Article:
Pharmacology: Pharmacodynamics: Furosemide is a potent diuretic with a rapid action. Furosemide inhibits the reabsorption of electrolytes mainly in the thick ascending limb of the loop of Henle and also in the distal renal tubules. It may also have a direct effect in the proximal tubules. Excretion of sodium, chloride, potassium, hydrogen, calcium, magnesium, ammonium, bicarbonate, and possibly phosphate is increased; the chloride excretion exceeds that of sodium and there is an enhanced exchanged of sodium for potassium leading to greater excretion of potassium. The resulting low osmolality of the medulla inhibits the reabsorption of water by the kidney. There is possibility that furosemide may also act at a more proximal site.
In addition to its diuretic actions, furosemide has been shown to increase peripheral venous capacitance and reduce forearm blood flow. It also reduces renal vascular resistance with a resultant increase in renal blood flow the degree of which is proportional to the initial resistance.
Furosemide has been shown to increase plasma-renin activity plasma-noradrenaline concentrations, and plasma-arginine-vasopressin concentrations. Alterations in the renin-angiotensin-aldosterone system may play a part in the development of acute tolerance. Furosemide increases renal-prostaglandin concentrations but it is unknown whether this is due to increased synthesis or inhibition of degradation or both. Prostaglandins appear to mediate the diuretic/natriuretic action. The primary effects appear to be alterations in renal haemodynamics with subsequent increases in electrolyte and fluid excretion.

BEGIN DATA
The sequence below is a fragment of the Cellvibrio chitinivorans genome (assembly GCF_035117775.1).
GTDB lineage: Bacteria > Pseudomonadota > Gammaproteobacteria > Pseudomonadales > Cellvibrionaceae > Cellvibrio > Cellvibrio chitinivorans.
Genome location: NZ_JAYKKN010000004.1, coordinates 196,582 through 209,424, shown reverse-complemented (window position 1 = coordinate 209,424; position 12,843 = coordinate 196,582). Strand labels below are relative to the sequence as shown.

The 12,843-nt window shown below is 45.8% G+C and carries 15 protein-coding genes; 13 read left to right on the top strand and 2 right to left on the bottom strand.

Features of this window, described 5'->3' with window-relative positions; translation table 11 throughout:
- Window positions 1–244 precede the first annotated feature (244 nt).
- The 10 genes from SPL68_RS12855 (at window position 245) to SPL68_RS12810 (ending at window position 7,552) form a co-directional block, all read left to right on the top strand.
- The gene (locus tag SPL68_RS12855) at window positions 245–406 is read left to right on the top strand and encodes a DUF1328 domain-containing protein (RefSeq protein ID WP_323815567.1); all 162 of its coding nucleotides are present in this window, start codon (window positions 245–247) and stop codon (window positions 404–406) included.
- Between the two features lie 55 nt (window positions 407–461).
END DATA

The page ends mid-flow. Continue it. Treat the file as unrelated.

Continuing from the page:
The diuretic response to furosemide is related to the concentration in the urine, not to that in the plasma. Furosemide is delivered to the renal tubules by a non-specific organic acid pump in the proximal tubules.
In some cases sodium intake may be sufficient to overcome the diuretic effect and limiting sodium intake could restore responsiveness.
Pharmacokinetics: Furosemide is fairly rapidly absorbed from the gastrointestinal tract; bioavailability has been reported to be about 60-70% but absorption is variable and erratic. The half life of furosemide is up to about 2 hours although it is prolonged in neonates and in patients with renal and hepatic impairment. Furosemide is up to 99% bound to plasma albumin and is mainly excreted in the urine, largely unchanged. There is also some excretion via the bile and non-renal elimination is considerably increased in renal impairment. Furosemide crosses the placental barrier and is distributed into breast milk. The clearance of furosemide is not increased by haemodialysis.
The efficacy of furosemide as a diuretic depends upon its reaching site of action, the renal tubules, unchanged. About one-half to two-thirds of an intravenous dose or one-quarter to one-third of an oral dose are excreted unchanged, the difference being largely due to the poor bioavailability from the oral route. The effect of furosemide is more closely related to its urinary excretion than to the plasma concentration. Urinary excretion may be reduced in renal impairment due to reduced renal blood flow and reduced tubular secretion.